This blog is focused on the use of Swivl Teams. Teams is now Reflectivity – learn why we changed our name →
Educators often hear, “The best PD is just down the hall.”
While there’s much to learn from collaborating with colleagues, you can take this saying a step further: “The best PD is in your own classroom.”
This saying points to the value of making reflection part of your routine. Reflection is a habit that “allows teachers, student teachers, and teaching assistants to understand themselves, their personal philosophies, and the dynamics of their classroom more deeply.”
It only takes a few minutes per week to reflect, partner with a peer to get feedback, and take action towards incremental changes in your everyday routine. Those small changes become habits, and those habits become automatic. You can then move onto more complex challenges, beginning a virtuous cycle of improvement.
The new Sessions for Reflection helps you turn reflection into a weekly routine without turning on a camera. At its heart, Sessions for Reflection is a writing process that helps educators dig deeper on their own, and make collaboration more productive and insightful.
How Sessions for Reflection works
Step 1: Set a Goal
Goals are the backbone of the reflection process. Even micro goals, set on a weekly basis, can start to make a difference in your thinking and how you approach your classroom environment. We recommend starting each week with a small goal, and as you gain more confidence and time, increase the rigor.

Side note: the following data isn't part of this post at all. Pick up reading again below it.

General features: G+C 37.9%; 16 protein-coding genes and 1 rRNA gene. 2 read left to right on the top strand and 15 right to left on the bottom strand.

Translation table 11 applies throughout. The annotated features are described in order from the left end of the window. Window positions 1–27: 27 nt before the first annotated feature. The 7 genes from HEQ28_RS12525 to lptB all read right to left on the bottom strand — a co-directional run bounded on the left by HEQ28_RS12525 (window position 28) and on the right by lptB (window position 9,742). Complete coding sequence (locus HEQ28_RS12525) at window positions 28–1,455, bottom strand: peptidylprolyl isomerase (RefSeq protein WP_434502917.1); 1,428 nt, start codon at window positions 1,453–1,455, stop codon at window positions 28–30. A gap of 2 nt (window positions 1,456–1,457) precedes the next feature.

Examples of goals:
- Increase my wait time between asking questions
- Practice closing the redirection loop to positively encourage behavior change
- Model identifying negative feelings and how to reconcile them in the presence of my peers
Step 2: (Optional) Incorporate Video Evidence
Video evidence is helpful when you want to add more context. Remember this is completely optional! When you are ready to incorporate video evidence, you will always have the opportunity to do so after setting your goal.
Pro Tip: To simplify review and cut down on annotation time, limit your video evidence to 10 minutes in length. If you would like to incorporate an existing video from your library, our trim and cut tool has got you covered.
Step 3: Reflect
As you’re wrapping up for the week, it’s time to think, wonder, and articulate how well you’re meeting or exceeding your goal for the week. Use the Reflection page to explain what went well and what you’ll need to work on in the future to realize this goal or embark on a new one.
Step 4: (Optional) Ask for feedback
Reflection alone can only go so far in determining your next steps. Involving a partner will help you accelerate your thinking. Just hearing your ideas reflected back to you helps you step back and process those ideas differently. You might shift the way you think about your most important takeaways and next steps as a result.
Pro Tip: You can share a Session with your peer through Direct Share. Your peer’s steps are simple:
- Review your Goal;
- Annotate your video (only applicable if a video is present)
- And post their own Reflection, perhaps offering you some next steps or advice for the future
If you need any support with Sessions or our other tools for reflection, contact us at firstname.lastname@example.org.